Litigation is a serious undertaking, whether you bring the case as the plaintiff or you are defending yourself or your company. The decision to appeal the outcome of a Florida county or circuit court to a higher court is just as serious. Appeals require an investment of time and money, as well as a strong conviction in your legal position. If you or the other side decides to appeal, you may have questions about what to expect from the process.
Filing the appeal
As the appellant (or the person bringing the appeal), your first step is filing the notice of appeal, along with the filing fee. For almost all appeals, you have 30 days to file after the date of the order you are appealing. This notice needs to tell the Court of Appeal the ruling at issue and the authority to appeal. Failure to file the notice on time is jurisdictional and will prevent the appellate court from reviewing your case. You also must file directions to the lower court clerk to prepare the record and to any court reporter service to prepare a transcript of any relevant proceedings and send everything to the appellate court.
Making your argument
With appeals, the parties may make their argument in two steps. First, you file a written brief laying out all of your legal arguments, subject to detailed rules concerning how the brief must be written and organized. The appellant files their brief first, followed by an answer brief from the other side (the appellee) containing their own arguments and responding to the appellant’s brief. Finally, the appellant may file a short reply brief to the answer brief.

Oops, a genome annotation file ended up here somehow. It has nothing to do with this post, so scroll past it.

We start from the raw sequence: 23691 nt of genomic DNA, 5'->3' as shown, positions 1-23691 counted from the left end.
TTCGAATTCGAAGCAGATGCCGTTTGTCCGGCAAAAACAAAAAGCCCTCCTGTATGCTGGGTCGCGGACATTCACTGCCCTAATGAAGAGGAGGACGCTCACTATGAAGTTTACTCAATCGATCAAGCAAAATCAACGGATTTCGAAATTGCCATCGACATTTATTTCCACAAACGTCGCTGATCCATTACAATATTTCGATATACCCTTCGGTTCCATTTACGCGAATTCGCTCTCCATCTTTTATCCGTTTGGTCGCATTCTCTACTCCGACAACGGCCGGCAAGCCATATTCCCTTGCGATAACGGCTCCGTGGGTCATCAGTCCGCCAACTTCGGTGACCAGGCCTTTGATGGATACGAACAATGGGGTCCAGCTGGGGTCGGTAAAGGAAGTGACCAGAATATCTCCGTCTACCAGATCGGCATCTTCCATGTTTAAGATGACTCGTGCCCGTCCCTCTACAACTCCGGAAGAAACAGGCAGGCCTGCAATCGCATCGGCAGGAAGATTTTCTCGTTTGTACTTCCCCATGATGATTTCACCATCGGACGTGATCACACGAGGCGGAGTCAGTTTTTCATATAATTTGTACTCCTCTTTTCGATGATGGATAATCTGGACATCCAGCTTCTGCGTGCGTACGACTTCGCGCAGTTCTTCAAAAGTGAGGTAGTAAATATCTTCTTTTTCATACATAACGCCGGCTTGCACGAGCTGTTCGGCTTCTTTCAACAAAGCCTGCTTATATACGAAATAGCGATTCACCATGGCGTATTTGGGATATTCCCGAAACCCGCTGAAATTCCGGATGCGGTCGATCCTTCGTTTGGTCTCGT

The second step is the oral argument. You must request oral arguments. If the court decides to hear oral arguments in your case, they will set a date to present your case. Your attorney will have a set amount of time to give your argument (typically 20 minutes), as well as take questions from the panel of judges.
Receiving the decision
The court will make a decision and issue an opinion. The opinion explains the court’s decision to the lower court and directs what action, if any, the lower court must take. For example, the appellate court might decide there needs to be a new trial held in the lower court. It may also decide that everything that happened at the lower court was correct and the case can conclude. Your attorney will explain the full impact of the court’s decision on your case.